Read More Show Less

Product Details

  • ISBN-13: 9781572494077
  • Publisher: White Mane Publishing Company, Incorporated
  • Publication date: 6/28/2011
  • Pages: 458
  • Sales rank: 822,289
  • Product dimensions: 6.00 (w) x 8.90 (h) x 1.10 (d)

Meet the Author

About the Author:
John Michael Priest is the author of Antietem: The Soldiers' Battle, and the editor in chief of From New Bern to Fredericksburg: Captain James Wren's Civil War Diary. He is a member of the Civil War Education Association in Winchester, Virginia, and is currently working on two other Civil War book projects.

Read More Show Less

Customer Reviews

Be the first to write a review
( 0 )
Rating Distribution

5 Star

(0)

4 Star

(0)

3 Star

(0)

2 Star

(0)

1 Star

(0)

Your Rating:

Your Name: Create a Pen Name or

Barnes & Noble.com Review Rules

Our reader reviews allow you to share your comments on titles you liked, or didn't, with others. By submitting an online review, you are representing to Barnes & Noble.com that all information contained in your review is original and accurate in all respects, and that the submission of such content by you and the posting of such content by Barnes & Noble.com does not and will not violate the rights of any third party. Please follow the rules below to help ensure that your review can be posted.

Reviews by Our Customers Under the Age of 13

We highly value and respect everyone's opinion concerning the titles we offer. However, we cannot allow persons under the age of 13 to have accounts at BN.com or to post customer reviews. Please see our Terms of Use for more details.

What to exclude from your review:

Please do not write about reviews, commentary, or information posted on the product page. If you see any errors in the information on the product page, please send us an email.

Reviews should not contain any of the following:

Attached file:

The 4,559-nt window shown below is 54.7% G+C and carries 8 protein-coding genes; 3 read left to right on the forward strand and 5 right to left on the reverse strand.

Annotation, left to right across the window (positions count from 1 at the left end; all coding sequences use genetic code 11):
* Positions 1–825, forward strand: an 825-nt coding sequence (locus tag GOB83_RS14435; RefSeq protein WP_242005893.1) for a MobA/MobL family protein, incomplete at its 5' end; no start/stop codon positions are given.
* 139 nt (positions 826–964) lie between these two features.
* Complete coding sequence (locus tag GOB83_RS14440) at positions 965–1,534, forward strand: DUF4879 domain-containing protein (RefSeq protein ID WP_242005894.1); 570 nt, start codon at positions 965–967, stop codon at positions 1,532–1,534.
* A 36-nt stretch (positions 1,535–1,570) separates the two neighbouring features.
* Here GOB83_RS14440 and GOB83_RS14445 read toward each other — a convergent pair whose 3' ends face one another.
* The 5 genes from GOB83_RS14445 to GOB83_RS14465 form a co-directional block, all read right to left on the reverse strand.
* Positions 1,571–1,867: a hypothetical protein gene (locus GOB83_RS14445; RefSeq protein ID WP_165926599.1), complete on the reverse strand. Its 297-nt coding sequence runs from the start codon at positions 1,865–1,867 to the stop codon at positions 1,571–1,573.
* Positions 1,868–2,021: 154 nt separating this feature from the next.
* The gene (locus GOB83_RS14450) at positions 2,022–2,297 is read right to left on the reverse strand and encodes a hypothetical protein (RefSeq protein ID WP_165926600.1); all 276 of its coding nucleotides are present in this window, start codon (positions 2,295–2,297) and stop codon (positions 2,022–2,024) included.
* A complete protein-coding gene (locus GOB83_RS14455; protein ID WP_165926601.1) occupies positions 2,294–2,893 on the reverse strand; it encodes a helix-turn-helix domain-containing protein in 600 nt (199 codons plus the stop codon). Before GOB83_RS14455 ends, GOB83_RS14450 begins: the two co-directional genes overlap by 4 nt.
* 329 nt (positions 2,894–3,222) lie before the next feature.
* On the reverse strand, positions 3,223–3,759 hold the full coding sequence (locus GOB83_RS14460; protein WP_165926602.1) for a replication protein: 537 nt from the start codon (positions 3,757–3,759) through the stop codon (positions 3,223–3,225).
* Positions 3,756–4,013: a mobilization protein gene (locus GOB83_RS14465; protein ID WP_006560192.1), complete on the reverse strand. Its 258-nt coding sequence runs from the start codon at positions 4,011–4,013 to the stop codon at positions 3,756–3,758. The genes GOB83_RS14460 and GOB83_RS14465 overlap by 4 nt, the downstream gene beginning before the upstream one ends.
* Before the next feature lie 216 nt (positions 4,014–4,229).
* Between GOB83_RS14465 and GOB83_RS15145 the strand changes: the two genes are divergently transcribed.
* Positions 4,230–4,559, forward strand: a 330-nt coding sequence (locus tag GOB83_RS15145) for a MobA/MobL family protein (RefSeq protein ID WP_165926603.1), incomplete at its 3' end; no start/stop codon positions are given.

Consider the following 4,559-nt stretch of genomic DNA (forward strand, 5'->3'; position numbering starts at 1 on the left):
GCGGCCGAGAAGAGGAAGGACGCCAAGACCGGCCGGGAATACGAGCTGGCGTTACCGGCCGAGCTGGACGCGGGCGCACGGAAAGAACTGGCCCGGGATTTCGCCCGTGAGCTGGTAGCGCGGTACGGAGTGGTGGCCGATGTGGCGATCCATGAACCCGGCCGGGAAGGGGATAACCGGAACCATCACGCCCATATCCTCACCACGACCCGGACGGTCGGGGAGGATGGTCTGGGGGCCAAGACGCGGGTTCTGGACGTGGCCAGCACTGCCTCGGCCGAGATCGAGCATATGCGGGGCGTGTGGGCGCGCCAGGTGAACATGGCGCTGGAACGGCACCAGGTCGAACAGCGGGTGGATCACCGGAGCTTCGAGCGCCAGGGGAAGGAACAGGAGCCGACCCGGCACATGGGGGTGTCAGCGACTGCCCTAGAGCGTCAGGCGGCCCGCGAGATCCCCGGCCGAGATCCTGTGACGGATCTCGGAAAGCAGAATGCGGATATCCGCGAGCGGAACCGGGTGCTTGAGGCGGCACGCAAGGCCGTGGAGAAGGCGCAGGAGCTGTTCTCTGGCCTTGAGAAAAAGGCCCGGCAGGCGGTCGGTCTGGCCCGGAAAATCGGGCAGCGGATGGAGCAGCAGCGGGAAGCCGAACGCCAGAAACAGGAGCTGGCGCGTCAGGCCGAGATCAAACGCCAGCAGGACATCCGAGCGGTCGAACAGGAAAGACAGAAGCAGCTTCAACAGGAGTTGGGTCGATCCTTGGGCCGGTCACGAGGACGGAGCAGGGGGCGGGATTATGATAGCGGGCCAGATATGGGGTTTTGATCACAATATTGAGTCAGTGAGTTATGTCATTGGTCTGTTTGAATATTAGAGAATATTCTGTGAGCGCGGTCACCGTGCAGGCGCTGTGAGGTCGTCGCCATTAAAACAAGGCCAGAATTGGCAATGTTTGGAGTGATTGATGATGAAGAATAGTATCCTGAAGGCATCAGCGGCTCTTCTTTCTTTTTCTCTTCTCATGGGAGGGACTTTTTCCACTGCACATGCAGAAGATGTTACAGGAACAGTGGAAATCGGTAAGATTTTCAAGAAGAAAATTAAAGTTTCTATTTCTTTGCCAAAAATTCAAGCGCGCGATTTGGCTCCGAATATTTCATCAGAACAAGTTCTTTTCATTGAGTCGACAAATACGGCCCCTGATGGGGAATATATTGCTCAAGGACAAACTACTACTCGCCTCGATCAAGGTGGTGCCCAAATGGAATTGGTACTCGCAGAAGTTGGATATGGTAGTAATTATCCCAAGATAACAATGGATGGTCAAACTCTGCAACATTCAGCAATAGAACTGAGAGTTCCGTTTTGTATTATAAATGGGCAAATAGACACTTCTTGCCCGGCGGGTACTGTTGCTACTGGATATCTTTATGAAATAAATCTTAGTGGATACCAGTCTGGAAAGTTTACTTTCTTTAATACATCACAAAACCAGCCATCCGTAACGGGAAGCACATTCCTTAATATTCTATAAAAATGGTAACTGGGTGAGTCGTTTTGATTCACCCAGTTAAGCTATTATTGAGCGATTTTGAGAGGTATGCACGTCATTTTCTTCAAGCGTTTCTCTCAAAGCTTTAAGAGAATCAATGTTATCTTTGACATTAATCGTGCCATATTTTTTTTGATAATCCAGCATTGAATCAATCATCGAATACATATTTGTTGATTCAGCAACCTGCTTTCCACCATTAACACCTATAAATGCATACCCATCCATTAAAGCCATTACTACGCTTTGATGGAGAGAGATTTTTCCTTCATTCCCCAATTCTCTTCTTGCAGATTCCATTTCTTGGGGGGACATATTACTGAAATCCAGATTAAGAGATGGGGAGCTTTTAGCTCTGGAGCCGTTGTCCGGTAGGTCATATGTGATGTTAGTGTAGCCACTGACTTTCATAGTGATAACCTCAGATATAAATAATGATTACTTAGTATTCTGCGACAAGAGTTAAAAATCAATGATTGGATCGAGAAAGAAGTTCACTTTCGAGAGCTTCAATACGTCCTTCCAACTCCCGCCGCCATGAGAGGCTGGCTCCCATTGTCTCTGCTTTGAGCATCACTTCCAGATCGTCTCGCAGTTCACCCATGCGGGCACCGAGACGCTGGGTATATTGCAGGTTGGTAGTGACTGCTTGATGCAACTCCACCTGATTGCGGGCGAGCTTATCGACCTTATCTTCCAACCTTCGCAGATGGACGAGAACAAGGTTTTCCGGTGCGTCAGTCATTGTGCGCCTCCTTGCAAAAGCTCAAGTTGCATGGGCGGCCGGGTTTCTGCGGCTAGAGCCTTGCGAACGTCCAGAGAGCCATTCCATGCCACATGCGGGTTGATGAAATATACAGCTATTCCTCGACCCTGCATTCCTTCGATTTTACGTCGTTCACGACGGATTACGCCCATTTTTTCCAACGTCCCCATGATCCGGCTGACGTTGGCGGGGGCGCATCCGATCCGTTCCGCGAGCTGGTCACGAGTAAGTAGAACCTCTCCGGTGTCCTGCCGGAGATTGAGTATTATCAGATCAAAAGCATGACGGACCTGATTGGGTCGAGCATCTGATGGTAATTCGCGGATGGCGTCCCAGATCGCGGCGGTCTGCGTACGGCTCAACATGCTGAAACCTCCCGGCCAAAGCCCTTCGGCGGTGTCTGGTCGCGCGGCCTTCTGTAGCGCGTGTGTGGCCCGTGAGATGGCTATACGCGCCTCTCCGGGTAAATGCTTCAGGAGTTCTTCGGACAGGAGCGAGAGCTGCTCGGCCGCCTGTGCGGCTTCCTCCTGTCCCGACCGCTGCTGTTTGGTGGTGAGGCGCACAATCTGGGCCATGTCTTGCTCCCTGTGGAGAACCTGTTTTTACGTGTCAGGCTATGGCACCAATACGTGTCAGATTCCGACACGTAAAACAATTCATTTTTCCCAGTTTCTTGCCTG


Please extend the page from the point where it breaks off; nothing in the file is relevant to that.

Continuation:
• - HTML tags, profanity, obscenities, vulgarities, or comments that defame anyone
  • - Time-sensitive information such as tour dates, signings, lectures, etc.
  • - Single-word reviews. Other people will read your review to discover why you liked or didn't like the title. Be descriptive.
  • - Comments focusing on the author or that may ruin the ending for others
  • - Phone numbers, addresses, URLs
  • - Pricing and availability information or alternative ordering information
  • - Advertisements or commercial solicitation

Reminder:

  • - By submitting a review, you grant to Barnes & Noble.com and its sublicensees the royalty-free, perpetual, irrevocable right and license to use the review in accordance with the Barnes & Noble.com Terms of Use.
  • - Barnes & Noble.com reserves the right not to post any review -- particularly those that do not follow the terms and conditions of these Rules. Barnes & Noble.com also reserves the right to remove any review at any time without notice.
  • - See Terms of Use for other conditions and disclaimers.
Search for Products You'd Like to Recommend

Recommend other products that relate to your review. Just search for them below and share!

Create a Pen Name

Your Pen Name is your unique identity on BN.com. It will appear on the reviews you write and other website activities. Your Pen Name cannot be edited, changed or deleted once submitted.

 
Your Pen Name can be any combination of alphanumeric characters (plus - and _), and must be at least two characters long.

Continue Anonymously

    If you find inappropriate content, please report it to Barnes & Noble
    Why is this product inappropriate?
    Comments (optional)